Women should be able to concieve when they want to'
See, this is the bit I actually think is a little squiffy although I suspect this will make me seem like someone who is uncomfortable with the ' women choosing what happens to their own bodies' and I am not. I don't believe that women should be forced to conceive, but the above statement takes any joint decision away from the father. Does he not have a choice? The baby is theirs, not solely hers and should the decision to conceive not reflect that? I'm fully aware of feckless parents, people that don't deserve children etc but, in a loving relationship, should the (potential) father get no choice??
yes women should have access to contraception and the right to avoid PIV.
i dont agree tbh
how many people have kids by accident? and how many of those mothers treasure and love their kids? most of them tbh.
Most people ime dont spend years trying to actively conceive but it happens when it happens, due to not using contraception in marriage, or failure of contraception, not taking pill on time, condom burst etc.
But these mistakes are happy mistakes.
If we waited for the perfect time to have kids, many of us I am sure will still be childless. I certainly wouldnt have my 3, but I am glad I do. It worked out for the best in the end.
Interesting how uncomfortable some people are about the idea of women choosing what happens to their own bodies, isn't it?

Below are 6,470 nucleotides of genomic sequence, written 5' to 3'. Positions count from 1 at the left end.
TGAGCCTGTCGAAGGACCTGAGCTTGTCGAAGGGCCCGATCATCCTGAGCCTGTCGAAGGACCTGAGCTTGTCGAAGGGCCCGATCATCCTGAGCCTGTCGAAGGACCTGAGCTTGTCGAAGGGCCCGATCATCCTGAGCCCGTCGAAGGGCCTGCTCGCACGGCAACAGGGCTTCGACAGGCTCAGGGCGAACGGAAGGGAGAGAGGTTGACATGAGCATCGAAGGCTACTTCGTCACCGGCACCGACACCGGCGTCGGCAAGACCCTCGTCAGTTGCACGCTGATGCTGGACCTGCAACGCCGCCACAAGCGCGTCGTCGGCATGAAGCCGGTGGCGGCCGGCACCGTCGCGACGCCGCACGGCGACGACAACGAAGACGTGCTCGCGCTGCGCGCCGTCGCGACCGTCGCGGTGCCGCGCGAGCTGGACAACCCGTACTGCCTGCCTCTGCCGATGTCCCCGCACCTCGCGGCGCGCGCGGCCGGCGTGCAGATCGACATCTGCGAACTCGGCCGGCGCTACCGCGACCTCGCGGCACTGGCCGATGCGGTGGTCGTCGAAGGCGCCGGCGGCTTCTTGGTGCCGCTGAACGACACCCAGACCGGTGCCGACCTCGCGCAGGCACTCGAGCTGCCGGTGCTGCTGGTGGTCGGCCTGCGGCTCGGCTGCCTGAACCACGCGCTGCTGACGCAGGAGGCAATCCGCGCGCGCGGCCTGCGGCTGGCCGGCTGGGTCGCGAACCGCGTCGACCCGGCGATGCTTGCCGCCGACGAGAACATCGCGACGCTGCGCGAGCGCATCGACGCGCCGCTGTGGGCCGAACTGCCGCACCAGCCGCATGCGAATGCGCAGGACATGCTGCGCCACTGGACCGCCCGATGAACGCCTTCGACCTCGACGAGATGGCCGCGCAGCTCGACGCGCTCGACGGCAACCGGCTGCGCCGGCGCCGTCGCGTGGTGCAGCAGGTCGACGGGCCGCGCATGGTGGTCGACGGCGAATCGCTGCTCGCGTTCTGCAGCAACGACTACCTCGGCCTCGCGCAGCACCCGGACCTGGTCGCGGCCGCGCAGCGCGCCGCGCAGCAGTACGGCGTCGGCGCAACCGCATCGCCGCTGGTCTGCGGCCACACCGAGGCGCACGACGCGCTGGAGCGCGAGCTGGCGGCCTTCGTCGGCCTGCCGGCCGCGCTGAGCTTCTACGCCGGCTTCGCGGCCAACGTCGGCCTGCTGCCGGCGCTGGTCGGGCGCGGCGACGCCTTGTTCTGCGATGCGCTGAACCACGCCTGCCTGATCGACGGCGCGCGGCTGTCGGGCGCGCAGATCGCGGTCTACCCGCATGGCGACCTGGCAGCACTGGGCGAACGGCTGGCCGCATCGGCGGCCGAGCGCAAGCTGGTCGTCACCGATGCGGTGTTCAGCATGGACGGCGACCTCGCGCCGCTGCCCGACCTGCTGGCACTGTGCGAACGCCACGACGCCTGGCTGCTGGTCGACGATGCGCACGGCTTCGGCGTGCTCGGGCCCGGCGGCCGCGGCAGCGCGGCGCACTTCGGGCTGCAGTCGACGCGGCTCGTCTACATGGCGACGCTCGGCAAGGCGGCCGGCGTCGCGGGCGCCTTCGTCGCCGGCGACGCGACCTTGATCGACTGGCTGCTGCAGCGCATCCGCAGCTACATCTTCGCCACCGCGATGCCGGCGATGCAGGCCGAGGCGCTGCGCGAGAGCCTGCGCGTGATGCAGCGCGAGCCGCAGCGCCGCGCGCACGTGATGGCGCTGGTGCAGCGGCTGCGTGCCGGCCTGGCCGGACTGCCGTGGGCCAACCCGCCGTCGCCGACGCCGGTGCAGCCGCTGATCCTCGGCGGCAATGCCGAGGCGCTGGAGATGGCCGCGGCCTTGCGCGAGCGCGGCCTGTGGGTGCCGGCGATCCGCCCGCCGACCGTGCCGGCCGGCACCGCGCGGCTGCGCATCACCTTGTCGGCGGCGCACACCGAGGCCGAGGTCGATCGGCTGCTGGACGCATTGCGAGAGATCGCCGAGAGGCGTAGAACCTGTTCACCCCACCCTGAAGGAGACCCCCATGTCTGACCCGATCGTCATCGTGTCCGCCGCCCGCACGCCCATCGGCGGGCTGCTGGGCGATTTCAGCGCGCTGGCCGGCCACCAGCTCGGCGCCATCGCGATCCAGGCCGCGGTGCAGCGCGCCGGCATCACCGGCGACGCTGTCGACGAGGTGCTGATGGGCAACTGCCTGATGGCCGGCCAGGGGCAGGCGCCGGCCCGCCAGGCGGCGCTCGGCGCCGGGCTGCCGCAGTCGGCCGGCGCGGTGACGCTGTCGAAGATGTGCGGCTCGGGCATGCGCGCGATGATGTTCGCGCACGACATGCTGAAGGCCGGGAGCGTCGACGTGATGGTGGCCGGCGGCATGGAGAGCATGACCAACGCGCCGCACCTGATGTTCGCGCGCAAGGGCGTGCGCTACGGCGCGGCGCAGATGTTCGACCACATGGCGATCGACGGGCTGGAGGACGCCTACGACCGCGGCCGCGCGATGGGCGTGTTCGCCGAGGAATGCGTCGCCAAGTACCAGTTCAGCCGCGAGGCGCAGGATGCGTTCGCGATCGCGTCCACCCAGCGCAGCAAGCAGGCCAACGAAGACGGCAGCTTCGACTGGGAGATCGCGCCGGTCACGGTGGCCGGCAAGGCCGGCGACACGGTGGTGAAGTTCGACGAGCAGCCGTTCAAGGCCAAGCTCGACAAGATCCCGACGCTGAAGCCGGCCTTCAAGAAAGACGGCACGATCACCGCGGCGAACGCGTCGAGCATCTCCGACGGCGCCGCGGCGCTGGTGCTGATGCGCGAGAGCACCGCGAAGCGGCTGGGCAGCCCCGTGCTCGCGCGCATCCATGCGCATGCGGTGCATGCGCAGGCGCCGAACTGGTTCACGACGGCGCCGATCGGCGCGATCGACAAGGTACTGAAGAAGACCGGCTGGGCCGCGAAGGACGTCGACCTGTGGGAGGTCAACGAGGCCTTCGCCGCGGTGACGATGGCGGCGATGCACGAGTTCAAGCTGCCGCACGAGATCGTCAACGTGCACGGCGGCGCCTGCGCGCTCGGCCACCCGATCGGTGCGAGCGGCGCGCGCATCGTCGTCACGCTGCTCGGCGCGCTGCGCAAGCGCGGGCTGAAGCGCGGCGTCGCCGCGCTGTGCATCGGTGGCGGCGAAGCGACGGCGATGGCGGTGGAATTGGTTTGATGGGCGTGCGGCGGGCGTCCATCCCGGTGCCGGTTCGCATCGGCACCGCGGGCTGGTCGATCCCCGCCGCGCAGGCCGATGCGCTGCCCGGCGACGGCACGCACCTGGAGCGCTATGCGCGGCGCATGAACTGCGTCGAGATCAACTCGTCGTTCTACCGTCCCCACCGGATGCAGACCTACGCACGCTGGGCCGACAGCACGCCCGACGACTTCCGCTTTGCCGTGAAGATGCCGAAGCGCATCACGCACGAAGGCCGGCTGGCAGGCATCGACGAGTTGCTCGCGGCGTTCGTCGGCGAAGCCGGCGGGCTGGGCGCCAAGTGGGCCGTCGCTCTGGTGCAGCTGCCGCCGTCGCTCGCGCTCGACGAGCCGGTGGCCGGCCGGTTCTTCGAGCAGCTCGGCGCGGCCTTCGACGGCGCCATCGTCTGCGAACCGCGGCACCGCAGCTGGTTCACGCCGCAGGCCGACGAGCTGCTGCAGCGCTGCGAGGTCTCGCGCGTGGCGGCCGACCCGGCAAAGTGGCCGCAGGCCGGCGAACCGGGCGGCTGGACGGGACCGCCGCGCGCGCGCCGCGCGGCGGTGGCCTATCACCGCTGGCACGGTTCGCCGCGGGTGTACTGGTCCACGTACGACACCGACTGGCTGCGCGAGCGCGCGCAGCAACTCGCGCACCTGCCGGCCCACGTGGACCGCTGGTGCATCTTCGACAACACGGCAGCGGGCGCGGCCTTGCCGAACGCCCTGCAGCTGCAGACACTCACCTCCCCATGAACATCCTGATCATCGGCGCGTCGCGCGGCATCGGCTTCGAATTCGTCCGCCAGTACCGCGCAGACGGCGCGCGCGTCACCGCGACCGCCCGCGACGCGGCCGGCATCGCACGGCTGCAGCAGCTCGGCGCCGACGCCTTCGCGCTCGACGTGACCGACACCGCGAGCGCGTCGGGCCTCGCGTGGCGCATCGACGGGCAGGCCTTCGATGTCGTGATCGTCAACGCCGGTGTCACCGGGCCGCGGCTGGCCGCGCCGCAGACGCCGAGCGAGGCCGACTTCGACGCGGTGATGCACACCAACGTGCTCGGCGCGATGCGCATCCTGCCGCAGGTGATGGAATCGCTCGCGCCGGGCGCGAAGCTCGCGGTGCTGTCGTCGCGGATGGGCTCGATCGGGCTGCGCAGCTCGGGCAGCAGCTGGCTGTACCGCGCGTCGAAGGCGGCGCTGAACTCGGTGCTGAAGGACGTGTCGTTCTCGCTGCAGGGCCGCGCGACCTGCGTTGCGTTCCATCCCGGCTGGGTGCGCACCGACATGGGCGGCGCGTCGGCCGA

Women should only concieve when they want to.
Women should be able to concieve when they want to.
So women should have easy access to effective contraception and the right to avoid PIV. Anyone like to point out any reason why that shouldn't happen?
Women should be able to concieve when they want to, without having to suffer the misery of persistent infertility. OK, that's an ideal-world thing simply because some people do have fertility issues and there isn't always an easy solution to those. But as an aspiration I don't see a problem with it; some women will only want to have one child, or maybe two, and plenty of women will not want to have any.
fwiw of course it's a 'judgement', but not an unkind, inaccurate or groundless observation.
No opprobrium for the men involved. Why do you think that is?
I'd speculate that it's cultural, economic and political both in industrialised and developing countries, where men generally get to exercise life options at the cost to women, children and less 'powerful' men.
Pan - I was paraphrasing: "women who get repeatedly pregnant, through choice, with little or no prospect of being capable of providing any decent future" is what you said. I think 'those kind of women' is a fair summary, given the judgement that was in that statement (and again, no opprobrium for the men involved - why not?).
Access to contraception for all women would go a long way to addressing some of the horrendous issues that MmeL talks about in her blog.
In summary, I agree with SGB
Dowager - I'm not sure exactly what you mean by those kind of women, but I can speculate.